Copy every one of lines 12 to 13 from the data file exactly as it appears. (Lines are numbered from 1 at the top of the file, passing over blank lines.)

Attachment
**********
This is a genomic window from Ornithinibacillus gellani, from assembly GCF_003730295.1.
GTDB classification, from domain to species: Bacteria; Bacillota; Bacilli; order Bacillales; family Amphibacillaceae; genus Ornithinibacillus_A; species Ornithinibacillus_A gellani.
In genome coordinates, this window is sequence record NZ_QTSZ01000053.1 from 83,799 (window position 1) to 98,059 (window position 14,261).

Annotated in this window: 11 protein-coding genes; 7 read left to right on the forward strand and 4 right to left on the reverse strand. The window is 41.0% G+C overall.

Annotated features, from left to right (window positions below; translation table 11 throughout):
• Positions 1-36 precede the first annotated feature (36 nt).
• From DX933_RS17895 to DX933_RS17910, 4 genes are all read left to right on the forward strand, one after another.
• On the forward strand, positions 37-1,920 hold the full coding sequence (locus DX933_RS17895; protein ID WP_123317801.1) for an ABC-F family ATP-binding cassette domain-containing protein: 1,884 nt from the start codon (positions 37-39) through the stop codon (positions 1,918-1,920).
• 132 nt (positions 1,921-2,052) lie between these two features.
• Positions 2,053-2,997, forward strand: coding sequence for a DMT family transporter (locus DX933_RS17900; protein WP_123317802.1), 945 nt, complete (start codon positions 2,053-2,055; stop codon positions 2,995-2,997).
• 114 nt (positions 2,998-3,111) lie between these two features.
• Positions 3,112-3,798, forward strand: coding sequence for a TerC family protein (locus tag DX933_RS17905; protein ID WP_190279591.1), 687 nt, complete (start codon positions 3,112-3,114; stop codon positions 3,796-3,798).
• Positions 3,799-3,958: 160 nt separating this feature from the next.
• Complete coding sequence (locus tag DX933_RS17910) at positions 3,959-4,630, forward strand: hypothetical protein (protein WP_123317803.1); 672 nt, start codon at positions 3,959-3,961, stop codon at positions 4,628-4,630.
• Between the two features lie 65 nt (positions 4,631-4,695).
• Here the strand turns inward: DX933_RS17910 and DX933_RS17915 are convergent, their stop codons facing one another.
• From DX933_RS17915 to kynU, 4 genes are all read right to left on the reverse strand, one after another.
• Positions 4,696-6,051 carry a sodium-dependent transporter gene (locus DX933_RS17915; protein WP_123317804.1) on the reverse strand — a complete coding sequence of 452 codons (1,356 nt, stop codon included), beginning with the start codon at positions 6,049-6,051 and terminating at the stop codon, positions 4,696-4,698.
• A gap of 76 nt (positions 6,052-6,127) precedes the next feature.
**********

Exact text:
• Positions 3,112-3,798, forward strand: coding sequence for a TerC family protein (locus tag DX933_RS17905; protein ID WP_190279591.1), 687 nt, complete (start codon positions 3,112-3,114; stop codon positions 3,796-3,798).
• Positions 3,799-3,958: 160 nt separating this feature from the next.